It’s not Mental Illness. It’s not Gun Control. It’s White Supremacy.

A 21 year-old white man shoots up The Emanuel African Methodist Episcopal Church, killing 9 innocent people and the country’s response falls into 3 categories.

  1. We say Dylann Roof is crazy and we need to place him and those like him in mental institutions.
  2. We argue about had better gun laws.
  3. We pick apart Roof’s background to uncover what could have ever brought this normal sweet kid to commit such an act.

Rarely do we see people attribute this domestic terrorist attack to racism. Dylann Roof is a white supremacist. He ran a website called lastrhodesian.com, a reference to the white-minority ruled African country of Rhodesia in the 1960s and 1970s (now Zimbabwe). His license plate is the Confederate flag. According to Kara Bolonik, in her article Dylann Roof Is a Racist and a Terrorist. That’s All You Need to Know About Him  for Dame Magazine, before firing his gun, Roof said:

“I have to do it. You rape our women and you’re taking over our country and you have to go.”

It’s easy and ableist to say Roof is mentally ill. To do so is to say he is not like us. We would never do something like that. He is unstable, if he were neurotypical he would never have committed such an act. In one fell swoop we discount the evidence above and place Roof into a neat package that is easily digestable and separate from ourselves. By this logic, nine black people are dead because Roof is mentally ill.

No. Nine black people are dead because Roof is a white supremacist. Tell it like it is.

CNN’s coverage in the online article Shooting Suspect in Custody After Charleston Church Massacre makes references to a past arrest warrant in February and a possibility that Roof was addicted to opium or other drugs. This is another derailment tactic to keep us away from the issue at hand. Whether or not Roof was on drugs, had done drugs, or never touched drugs in his life is irrelevant. He purposefully shot 9 black people, with the express wish to cause terror.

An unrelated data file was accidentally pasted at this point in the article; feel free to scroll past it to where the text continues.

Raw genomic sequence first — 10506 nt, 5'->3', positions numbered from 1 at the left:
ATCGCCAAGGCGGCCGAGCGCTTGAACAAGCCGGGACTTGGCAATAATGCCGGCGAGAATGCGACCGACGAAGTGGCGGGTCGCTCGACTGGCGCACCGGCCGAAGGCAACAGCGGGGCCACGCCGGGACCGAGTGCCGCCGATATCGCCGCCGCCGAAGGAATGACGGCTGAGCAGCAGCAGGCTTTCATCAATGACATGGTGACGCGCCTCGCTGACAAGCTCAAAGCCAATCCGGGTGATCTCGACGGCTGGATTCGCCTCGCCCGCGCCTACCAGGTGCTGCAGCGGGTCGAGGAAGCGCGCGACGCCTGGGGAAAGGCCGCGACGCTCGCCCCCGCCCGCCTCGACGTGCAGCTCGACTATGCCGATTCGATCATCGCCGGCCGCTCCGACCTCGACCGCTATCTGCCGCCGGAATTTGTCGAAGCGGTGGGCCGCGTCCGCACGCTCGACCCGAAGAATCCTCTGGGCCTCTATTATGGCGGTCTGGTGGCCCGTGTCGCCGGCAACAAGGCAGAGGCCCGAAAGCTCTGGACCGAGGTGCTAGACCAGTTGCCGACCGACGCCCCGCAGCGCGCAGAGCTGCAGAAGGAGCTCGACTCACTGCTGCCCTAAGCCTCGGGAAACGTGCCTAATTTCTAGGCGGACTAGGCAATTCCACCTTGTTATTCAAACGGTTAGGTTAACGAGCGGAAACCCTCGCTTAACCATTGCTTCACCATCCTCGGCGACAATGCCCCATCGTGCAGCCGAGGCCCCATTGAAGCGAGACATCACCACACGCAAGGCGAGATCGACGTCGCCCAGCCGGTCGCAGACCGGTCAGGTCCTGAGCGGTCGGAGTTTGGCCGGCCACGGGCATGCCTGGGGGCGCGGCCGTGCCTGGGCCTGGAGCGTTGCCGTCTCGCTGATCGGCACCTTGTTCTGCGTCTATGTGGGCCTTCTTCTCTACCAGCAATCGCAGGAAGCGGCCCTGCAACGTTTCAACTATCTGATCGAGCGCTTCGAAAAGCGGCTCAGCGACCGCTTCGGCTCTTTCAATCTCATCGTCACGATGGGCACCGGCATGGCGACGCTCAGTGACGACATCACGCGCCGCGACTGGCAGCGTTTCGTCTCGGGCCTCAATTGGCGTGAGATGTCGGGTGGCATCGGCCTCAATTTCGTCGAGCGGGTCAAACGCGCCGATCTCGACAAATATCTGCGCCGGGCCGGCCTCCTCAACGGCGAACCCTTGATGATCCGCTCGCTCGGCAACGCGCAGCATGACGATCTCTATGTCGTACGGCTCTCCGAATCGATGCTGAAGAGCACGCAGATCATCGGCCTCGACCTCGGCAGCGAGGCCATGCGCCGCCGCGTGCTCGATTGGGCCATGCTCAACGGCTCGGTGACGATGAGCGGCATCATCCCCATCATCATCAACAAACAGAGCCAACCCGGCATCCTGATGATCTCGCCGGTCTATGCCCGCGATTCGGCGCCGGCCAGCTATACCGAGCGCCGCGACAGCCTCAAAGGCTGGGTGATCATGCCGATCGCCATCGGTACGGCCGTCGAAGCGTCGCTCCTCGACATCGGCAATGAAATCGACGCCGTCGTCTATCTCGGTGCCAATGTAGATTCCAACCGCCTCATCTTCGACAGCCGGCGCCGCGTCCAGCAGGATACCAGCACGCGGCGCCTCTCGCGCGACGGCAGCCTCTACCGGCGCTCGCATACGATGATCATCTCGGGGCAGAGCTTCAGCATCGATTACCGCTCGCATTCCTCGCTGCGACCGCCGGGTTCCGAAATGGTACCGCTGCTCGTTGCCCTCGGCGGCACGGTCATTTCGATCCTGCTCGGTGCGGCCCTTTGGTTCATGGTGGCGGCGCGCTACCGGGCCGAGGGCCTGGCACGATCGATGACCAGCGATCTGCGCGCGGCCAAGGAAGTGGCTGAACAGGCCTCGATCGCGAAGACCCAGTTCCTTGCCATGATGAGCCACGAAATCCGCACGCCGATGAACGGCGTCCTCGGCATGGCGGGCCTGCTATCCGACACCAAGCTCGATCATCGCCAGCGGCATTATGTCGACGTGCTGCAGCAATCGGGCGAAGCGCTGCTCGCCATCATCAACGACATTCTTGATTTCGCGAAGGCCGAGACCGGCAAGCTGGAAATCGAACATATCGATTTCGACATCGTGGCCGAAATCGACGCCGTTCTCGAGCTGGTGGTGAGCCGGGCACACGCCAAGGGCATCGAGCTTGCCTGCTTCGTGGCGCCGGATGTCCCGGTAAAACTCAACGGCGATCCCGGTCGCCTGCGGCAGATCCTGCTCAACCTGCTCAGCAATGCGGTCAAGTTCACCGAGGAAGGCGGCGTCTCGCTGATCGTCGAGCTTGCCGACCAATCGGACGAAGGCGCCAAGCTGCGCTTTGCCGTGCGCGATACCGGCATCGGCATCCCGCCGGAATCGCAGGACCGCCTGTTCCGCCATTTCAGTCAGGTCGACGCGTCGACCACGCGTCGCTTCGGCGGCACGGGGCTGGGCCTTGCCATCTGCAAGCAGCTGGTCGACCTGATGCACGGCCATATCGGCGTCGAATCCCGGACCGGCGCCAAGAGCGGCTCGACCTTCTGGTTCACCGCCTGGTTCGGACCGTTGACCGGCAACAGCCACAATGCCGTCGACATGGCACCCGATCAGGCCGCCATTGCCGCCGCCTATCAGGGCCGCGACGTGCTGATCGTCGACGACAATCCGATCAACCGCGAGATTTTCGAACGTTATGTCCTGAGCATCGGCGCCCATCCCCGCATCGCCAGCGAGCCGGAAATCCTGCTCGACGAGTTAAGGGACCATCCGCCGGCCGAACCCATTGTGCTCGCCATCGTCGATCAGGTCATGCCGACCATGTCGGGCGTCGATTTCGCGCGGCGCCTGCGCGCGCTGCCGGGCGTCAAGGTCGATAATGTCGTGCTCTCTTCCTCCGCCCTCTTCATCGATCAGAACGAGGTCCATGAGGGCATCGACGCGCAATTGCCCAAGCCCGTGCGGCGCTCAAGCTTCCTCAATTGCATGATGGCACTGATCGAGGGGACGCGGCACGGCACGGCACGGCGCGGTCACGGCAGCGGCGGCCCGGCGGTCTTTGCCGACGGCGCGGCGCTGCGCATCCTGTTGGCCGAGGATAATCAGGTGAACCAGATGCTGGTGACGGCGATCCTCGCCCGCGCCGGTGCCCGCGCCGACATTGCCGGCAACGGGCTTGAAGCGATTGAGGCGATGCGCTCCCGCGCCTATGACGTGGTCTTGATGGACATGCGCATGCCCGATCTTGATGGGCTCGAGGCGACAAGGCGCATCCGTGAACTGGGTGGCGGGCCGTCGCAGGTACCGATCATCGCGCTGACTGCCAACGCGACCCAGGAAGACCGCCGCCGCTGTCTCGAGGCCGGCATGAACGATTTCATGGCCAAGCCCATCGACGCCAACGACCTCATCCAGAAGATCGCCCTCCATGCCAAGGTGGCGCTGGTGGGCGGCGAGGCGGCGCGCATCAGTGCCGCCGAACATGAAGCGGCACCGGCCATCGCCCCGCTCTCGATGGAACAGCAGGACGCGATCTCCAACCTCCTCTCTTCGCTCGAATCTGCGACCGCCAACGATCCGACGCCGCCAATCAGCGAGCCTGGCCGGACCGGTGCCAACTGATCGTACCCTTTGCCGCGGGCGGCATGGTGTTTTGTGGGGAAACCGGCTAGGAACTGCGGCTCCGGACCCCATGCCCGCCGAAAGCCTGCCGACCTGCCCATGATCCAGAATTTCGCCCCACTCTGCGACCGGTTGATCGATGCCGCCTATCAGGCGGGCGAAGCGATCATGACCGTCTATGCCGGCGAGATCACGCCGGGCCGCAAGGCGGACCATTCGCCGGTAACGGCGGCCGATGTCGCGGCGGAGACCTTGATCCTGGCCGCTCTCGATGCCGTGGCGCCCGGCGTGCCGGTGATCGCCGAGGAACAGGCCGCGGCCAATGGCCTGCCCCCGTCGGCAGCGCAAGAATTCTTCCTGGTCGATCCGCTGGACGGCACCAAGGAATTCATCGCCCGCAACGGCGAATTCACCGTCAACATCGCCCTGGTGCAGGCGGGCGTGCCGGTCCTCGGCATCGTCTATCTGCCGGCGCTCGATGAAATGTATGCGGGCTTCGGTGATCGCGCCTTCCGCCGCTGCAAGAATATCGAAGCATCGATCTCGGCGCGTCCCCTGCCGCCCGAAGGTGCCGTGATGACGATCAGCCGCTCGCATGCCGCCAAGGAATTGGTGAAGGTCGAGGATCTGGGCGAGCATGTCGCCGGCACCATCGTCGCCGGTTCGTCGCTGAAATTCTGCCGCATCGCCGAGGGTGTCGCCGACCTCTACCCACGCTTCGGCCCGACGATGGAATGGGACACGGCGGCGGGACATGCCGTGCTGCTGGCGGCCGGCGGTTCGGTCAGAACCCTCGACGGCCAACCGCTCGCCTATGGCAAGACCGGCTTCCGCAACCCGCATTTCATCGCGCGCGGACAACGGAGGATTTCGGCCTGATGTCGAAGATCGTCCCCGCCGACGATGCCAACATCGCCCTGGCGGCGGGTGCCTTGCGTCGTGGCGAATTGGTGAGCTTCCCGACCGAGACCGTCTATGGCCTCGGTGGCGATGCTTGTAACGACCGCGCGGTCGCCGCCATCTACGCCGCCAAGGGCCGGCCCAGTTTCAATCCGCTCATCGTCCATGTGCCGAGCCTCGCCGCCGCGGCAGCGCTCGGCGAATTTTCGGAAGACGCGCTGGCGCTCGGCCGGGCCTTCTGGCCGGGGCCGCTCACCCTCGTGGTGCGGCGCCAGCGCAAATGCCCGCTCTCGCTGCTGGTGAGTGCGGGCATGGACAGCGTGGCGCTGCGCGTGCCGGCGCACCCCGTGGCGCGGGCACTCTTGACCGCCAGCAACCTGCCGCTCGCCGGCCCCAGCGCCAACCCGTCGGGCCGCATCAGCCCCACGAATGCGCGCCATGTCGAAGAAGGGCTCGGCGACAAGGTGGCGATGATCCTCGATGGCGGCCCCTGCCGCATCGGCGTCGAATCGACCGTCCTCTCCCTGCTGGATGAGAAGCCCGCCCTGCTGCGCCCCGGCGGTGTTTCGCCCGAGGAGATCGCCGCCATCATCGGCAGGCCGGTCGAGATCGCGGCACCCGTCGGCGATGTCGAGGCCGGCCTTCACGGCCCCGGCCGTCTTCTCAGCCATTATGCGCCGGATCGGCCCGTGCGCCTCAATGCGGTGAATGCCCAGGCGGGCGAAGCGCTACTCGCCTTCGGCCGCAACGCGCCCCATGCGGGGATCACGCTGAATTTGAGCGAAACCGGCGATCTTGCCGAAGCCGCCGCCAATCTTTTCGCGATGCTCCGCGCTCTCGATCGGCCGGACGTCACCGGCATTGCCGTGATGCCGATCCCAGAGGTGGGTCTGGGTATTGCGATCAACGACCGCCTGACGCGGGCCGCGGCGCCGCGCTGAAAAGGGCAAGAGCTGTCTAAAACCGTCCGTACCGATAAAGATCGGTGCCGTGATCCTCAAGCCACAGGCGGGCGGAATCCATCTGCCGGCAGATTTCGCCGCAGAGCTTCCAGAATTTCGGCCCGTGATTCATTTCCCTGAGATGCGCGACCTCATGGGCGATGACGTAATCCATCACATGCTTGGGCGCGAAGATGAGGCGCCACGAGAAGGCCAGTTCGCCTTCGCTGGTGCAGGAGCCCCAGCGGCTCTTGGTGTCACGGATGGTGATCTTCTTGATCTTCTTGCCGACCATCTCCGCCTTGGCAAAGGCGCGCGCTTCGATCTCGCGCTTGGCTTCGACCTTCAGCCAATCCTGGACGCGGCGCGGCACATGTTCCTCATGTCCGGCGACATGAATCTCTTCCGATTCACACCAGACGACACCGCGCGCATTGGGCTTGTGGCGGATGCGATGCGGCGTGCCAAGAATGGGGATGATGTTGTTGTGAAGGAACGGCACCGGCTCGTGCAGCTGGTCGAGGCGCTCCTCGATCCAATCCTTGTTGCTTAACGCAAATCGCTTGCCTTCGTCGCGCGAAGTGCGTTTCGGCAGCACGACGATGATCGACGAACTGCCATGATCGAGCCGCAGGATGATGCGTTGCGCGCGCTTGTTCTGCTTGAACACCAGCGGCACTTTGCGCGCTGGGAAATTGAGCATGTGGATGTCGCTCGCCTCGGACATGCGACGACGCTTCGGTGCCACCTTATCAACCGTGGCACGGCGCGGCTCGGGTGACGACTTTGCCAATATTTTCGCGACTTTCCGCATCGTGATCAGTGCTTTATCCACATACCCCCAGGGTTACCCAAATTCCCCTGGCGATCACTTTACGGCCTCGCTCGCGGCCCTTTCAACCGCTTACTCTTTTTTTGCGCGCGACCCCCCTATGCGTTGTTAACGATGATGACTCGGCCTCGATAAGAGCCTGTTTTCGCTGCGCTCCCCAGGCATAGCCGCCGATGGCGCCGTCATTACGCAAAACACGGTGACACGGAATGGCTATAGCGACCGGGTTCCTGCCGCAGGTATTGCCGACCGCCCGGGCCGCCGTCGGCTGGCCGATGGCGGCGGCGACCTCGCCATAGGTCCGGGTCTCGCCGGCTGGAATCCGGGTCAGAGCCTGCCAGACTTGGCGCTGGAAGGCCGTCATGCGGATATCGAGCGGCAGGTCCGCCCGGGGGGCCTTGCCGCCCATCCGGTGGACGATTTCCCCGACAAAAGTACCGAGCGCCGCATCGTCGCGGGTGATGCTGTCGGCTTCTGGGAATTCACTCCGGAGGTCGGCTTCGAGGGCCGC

The same CNN article diverts word space to whether Roof’s father bought him a gun for his 21st birthday, or whether Roof bought the gun himself with birthday money. Although our country needs stronger gun control laws, this is not a case about gun violence. Gun laws are not the issue.

We should be asking what culture he lives in and we contribute to where a young man can have a Confederate flag on his license plate and where the streets in his state are named after Confederate generals and where black men and women die every day at the hands of police brutality. We need to ask how we contribute to a world which supports white supremacy and masks our racism under ableism and issues of gun control.

And as we spend hours and days analyzing Roof, we cannot forget that he murdered 9 people and these people have have names and lives. Join me in mourning:

Cynthia Hurd, 54 years old
Suzy Jackson, 87 years old
Ethel Lee Lance, 70 years old
Rev. De’Payne Middleton-Doctor, 49 years old
Rev. Clementa Pinckney, 41 years old
Tywanza Sanders, 26 years old
Rev. Daniel L. Simmons, 74 years old
Rev. Sharonda Coleman-Singleton, 45 years old
Myra Thompson, 59 years old

What we can do now is mourn the dead and change our behavior to create a country that is not dominated by white supremacy.

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Books By Women: The Poisonwood Bible

There was no way I was going to read The Poisonwood Bible. I wasn’t going to read it. And if I read it, I wasn’t going to enjoy it. My friend who recommended it to me, read it in high school. Why would I read this book after I graduated from college?

I knew all I needed to know about the book from the title and the premise: a white Christian family of missionaries goes to the Congo in the 1960s. It would be a book of searingly blatant themes that THE WEST SHOULDN’T INTERFERE WITH AFRICA, and CONGOLESE TRADITIONS DON’T NEED CHRISTIANITY and LOOK AT THIS SYMPATHETIC WHITE FAMILY BLUNDER IN AFRICA BUT STILL BE SYMPATHETIC.

I was mainly right. The book was blatant about its themes. Yet, I enjoyed it when I promised I wouldn’t. I finished it when I thought I would hand it back to my friend with a shake of my head.

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The novel had its strengths, far more than I wanted to give it credit for. To start, the writing was very poetic and I kept a growing list of lines and quotes in a notebook to remember how Barbara Kingsolver molded language. Her writing is emotionally gripping and her details on Congolese culture and language highlight expertise I had not been expecting when the story appeared so simple and moralistic. The historical details of Patrice Lumumba’s  assassination and the ensuing struggle for Congolese independence under the meddling fist of the United States provides great background for readers unfamiliar with modern African history. Kingsolver even appeased the history major in me by including a works cited page at the back of the book. It also helps that Kingsolver grew up in a missionary family who went to the Congo.